An inspector for Alberta’s Natural Resources Conservation Board has been denied a license to sell agricultural insurance based on a conflict of interest, the Insurance Council of Alberta has ruled.
Lynn M. Stewart, a conservation board inspector, went to the council seeking a certificate of authority to act as a livestock insurance agent.
Council decided that her job description did not square with the licensing regulations.
The job description of the conservation board inspector includes responding to and investigating “public complaints associated with livestock facilities, CFOs (confined feeding operations) and manure management.”
It also involves recommending and taking enforcement actions when AOPA (Agricultural Operations Practices Act) infractions have been discovered.
This includes conducting environmental risk screenings of CFO facilities, recording evidence and taking samples to support decisions, following up on permit conditions, and testifying at board reviews regarding compliance actions.
Licensing regulations state that: “the individual must not be in a position to use coercion or undue influence in order to control, direct or secure insurance business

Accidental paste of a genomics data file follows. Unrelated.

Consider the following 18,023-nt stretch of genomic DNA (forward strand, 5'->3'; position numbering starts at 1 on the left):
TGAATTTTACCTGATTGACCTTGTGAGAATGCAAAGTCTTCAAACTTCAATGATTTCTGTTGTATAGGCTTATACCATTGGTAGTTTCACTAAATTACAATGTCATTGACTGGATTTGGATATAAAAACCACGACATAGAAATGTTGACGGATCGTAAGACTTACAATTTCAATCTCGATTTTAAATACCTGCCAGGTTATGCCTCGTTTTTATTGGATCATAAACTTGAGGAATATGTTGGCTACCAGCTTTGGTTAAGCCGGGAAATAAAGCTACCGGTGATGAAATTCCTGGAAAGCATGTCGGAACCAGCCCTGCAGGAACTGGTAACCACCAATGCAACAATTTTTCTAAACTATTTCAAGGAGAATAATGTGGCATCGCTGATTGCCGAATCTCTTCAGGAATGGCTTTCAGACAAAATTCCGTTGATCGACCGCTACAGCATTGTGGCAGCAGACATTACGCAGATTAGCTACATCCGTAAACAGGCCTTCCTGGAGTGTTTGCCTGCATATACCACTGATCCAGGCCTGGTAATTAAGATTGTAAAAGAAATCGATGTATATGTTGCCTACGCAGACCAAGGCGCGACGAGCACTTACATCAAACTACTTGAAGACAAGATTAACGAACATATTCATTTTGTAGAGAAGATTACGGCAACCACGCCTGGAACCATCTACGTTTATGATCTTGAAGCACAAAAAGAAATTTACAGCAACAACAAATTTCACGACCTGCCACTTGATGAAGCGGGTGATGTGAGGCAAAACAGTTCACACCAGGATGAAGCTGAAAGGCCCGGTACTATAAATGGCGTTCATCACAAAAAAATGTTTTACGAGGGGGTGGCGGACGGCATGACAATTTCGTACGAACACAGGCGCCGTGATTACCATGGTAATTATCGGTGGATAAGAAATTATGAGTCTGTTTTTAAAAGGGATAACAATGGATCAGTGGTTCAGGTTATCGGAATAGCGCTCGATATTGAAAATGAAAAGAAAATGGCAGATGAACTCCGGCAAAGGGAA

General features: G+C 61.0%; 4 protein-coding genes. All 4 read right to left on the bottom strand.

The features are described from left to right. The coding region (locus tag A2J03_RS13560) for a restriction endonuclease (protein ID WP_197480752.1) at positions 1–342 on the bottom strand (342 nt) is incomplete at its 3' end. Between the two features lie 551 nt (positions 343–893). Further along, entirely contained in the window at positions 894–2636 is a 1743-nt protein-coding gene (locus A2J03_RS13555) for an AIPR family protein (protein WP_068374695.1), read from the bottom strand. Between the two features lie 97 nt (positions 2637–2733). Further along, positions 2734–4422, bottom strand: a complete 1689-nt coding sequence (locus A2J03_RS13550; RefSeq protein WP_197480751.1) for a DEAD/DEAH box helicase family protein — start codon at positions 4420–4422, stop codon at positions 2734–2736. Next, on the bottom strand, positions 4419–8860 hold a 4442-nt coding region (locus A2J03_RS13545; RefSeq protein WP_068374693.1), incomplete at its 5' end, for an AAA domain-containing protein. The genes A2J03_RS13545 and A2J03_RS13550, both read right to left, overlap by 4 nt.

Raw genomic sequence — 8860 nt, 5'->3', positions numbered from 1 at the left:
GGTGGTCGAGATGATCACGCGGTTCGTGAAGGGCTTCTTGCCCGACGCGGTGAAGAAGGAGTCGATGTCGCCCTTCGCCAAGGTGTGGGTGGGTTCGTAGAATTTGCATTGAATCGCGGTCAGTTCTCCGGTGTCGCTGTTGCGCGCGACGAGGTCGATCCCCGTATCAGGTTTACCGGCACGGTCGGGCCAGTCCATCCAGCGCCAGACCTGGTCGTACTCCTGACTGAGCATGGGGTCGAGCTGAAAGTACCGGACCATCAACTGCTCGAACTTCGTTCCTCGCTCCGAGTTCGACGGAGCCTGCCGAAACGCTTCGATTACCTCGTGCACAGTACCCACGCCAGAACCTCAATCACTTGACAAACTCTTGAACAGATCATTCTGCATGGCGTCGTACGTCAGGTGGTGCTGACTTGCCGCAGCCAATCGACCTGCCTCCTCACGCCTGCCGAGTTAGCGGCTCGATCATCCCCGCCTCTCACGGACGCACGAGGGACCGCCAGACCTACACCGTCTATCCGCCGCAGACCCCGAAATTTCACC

.” Also, “the individual must not be engaged in another occupation or business that would place the individual in a conflict of interest position when acting as an insurance agent.”
A conflict of interest exists when an insurance agent has a reason act in a way that may not necessarily be in the best interests of the client.
“In reviewing [Stewart’s] duties, responsibilities and authority, it is clear that she is involved in a compliance role that is directly related to the customer base she would solicit when acting as an insurance agent, namely, livestock producers,” the council ruled. “Given this, an insurance agent in the applicant’s position could pressure livestock producers to purchase insurance so as to avoid board enforcement orders or compliance directives.
“Similar pressure could also be exerted in terms of linking the outcome of an inspection to whether a producer purchased insurance from the applicant.”
Council emphasized that it was “in no way saying that we believe that the applicant would take such actions.”
It simply said that the regulations “speak to potential situations in which undue influence or coercion could be used and this is clearly the case here.”
Council also raised the possibility of Stewart becoming aware of compliance issues in the course of her dealings with clients as an insurance agent. Her duty of confidentiality to her clients would put her in a conflict with her duties as a board inspector to report any breaches to the board.